As A Sports Supplement Could also be useful for longer periods of intense exercise lasting 30-60 minutes. It can allow a delay in muscular fatigue and enable the athletes to produce more power for short periods of time. What Does The Research Say? For over 80 years, research has been done on the effects of ingesting bicarbonate on athletic performance. the most feasible way to get the recommended dosage of bicarb is likely by mixing regular bicarb soda with water. And potentially adding some flavour to mask the taste.
Current recommendations for bicarb soda are to consume 200-400 mg/kg of body weight with a small, carbohydrate-dense meal (~1.5 g/kg body weight of carbs). This is normally done 2-2.5 hours prior to exercise.
This recommendation comes from the Australian Institute of Sport (AIS). However, they also recommend that this is just a general guide. The supplementation and dosage should be individualized to each person.
Dosage may differ depending on tolerability and susceptibility to gastrointestinal distress. For some athletes, it may be required to take a smaller dose to prevent gut issues.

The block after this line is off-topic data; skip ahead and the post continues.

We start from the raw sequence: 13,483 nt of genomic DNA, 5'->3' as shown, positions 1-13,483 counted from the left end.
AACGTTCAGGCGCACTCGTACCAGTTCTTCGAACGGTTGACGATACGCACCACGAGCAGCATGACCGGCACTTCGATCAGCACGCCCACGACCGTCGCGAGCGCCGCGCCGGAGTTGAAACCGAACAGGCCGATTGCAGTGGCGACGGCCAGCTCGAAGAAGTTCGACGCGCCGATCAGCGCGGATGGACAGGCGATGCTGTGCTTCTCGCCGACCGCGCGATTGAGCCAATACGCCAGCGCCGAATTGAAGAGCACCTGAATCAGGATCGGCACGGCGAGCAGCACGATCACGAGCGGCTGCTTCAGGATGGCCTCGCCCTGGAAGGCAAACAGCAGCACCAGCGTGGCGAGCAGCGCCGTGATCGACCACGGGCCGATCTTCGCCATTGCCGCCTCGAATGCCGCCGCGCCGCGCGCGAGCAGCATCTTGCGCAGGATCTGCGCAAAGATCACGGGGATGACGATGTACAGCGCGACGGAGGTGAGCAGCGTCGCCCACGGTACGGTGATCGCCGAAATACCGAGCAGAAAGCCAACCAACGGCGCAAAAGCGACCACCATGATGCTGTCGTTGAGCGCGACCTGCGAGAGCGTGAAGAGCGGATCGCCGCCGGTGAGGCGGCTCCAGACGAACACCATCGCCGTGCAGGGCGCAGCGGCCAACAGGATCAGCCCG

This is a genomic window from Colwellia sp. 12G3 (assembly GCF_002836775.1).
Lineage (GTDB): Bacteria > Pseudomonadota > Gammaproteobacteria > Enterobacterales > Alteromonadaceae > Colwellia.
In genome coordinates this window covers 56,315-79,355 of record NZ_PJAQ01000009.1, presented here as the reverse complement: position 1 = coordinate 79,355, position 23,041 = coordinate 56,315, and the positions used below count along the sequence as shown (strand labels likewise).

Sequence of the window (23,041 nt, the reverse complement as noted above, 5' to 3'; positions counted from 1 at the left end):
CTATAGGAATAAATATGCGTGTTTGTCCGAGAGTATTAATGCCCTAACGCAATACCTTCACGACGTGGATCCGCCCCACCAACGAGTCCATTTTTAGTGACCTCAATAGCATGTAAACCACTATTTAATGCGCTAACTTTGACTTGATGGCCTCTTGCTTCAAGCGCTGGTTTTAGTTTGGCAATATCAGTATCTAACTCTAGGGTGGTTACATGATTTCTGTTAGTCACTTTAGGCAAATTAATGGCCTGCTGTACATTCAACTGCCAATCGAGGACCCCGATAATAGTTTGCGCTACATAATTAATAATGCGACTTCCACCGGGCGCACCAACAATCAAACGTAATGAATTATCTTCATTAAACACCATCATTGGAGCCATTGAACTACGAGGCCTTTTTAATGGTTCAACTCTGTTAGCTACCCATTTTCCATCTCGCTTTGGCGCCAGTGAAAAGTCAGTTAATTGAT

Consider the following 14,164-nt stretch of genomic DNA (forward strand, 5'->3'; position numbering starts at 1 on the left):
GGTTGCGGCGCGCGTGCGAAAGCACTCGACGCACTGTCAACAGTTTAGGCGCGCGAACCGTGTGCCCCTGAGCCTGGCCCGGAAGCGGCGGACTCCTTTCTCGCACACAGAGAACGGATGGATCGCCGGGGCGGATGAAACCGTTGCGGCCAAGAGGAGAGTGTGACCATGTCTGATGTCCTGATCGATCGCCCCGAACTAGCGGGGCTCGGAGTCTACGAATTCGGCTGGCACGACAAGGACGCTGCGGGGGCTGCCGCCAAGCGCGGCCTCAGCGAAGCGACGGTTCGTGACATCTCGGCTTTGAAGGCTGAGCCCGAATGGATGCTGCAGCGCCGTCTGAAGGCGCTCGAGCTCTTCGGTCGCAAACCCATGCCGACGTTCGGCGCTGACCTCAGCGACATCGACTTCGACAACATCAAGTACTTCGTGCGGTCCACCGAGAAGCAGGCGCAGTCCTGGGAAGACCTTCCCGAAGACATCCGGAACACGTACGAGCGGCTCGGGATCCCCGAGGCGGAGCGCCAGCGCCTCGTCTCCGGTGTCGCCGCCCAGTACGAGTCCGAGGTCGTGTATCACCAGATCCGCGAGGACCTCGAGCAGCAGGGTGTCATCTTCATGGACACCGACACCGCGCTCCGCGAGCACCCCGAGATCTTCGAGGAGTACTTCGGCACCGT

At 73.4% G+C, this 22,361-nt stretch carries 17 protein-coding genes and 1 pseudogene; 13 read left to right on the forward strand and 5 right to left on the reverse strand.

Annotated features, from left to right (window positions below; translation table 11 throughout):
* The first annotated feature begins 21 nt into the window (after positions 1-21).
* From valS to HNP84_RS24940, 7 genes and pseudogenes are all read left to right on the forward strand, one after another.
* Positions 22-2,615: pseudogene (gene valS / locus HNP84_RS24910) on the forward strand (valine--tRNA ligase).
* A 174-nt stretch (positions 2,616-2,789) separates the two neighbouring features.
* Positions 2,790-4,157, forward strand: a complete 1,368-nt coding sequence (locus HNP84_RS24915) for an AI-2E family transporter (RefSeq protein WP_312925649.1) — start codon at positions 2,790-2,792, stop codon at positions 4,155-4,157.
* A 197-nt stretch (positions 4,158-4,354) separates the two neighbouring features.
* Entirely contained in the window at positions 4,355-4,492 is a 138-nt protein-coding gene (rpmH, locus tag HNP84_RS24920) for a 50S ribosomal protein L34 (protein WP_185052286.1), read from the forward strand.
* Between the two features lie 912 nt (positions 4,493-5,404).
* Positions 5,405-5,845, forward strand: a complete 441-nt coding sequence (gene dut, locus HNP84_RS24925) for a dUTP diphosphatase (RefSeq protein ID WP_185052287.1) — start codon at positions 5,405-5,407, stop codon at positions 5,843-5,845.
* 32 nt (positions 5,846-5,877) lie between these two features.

There is also a matter of timing. Commencing exercise at an individual’s peak blood buffering capacity may be more likely to improve performance. Although, timing the ingestion of bicarb in this way would take practice and testing blood levels to see how long it takes to peak for each individual. This is not going to be feasible for everyone.
If individualizing the ingestion strategy is not feasible, ingestion at the higher end of the recommended doses (e.g. 300 to 400 mg/kg) 2 to 3 hours pre-competition is recommended.
This will significantly elevate blood buffering capacity to levels presumed to be ergogenic (~ 5 – 6 mmol/L increase). Effects last for 3-4 hours.